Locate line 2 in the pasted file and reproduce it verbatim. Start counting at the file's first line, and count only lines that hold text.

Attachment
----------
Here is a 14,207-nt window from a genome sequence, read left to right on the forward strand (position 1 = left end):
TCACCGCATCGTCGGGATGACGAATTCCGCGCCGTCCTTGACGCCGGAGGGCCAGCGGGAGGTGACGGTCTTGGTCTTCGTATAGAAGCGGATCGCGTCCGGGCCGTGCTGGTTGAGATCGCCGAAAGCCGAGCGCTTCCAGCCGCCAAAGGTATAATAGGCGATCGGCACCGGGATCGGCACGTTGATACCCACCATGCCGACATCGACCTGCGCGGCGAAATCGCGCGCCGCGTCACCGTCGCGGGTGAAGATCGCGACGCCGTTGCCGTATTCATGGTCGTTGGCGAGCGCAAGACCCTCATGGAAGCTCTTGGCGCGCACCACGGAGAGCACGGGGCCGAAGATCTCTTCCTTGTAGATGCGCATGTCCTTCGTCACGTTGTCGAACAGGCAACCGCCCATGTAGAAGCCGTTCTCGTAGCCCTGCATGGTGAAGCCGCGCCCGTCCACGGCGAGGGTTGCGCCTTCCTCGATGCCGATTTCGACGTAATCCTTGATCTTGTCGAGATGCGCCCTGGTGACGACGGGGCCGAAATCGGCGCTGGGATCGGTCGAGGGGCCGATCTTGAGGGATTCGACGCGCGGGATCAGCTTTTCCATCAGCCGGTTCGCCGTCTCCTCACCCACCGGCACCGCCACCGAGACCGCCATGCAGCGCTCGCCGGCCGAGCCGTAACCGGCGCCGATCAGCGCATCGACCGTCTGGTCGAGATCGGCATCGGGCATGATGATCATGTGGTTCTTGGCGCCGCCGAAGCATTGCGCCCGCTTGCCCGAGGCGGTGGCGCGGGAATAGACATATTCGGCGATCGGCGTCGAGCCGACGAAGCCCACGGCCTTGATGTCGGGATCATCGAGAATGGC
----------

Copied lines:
TCACCGCATCGTCGGGATGACGAATTCCGCGCCGTCCTTGACGCCGGAGGGCCAGCGGGAGGTGACGGTCTTGGTCTTCGTATAGAAGCGGATCGCGTCCGGGCCGTGCTGGTTGAGATCGCCGAAAGCCGAGCGCTTCCAGCCGCCAAAGGTATAATAGGCGATCGGCACCGGGATCGGCACGTTGATACCCACCATGCCGACATCGACCTGCGCGGCGAAATCGCGCGCCGCGTCACCGTCGCGGGTGAAGATCGCGACGCCGTTGCCGTATTCATGGTCGTTGGCGAGCGCAAGACCCTCATGGAAGCTCTTGGCGCGCACCACGGAGAGCACGGGGCCGAAGATCTCTTCCTTGTAGATGCGCATGTCCTTCGTCACGTTGTCGAACAGGCAACCGCCCATGTAGAAGCCGTTCTCGTAGCCCTGCATGGTGAAGCCGCGCCCGTCCACGGCGAGGGTTGCGCCTTCCTCGATGCCGATTTCGACGTAATCCTTGATCTTGTCGAGATGCGCCCTGGTGACGACGGGGCCGAAATCGGCGCTGGGATCGGTCGAGGGGCCGATCTTGAGGGATTCGACGCGCGGGATCAGCTTTTCCATCAGCCGGTTCGCCGTCTCCTCACCCACCGGCACCGCCACCGAGACCGCCATGCAGCGCTCGCCGGCCGAGCCGTAACCGGCGCCGATCAGCGCATCGACCGTCTGGTCGAGATCGGCATCGGGCATGATGATCATGTGGTTCTTGGCGCCGCCGAAGCATTGCGCCCGCTTGCCCGAGGCGGTGGCGCGGGAATAGACATATTCGGCGATCGGCGTCGAGCCGACGAAGCCCACGGCCTTGATGTCGGGATCATCGAGAATGGC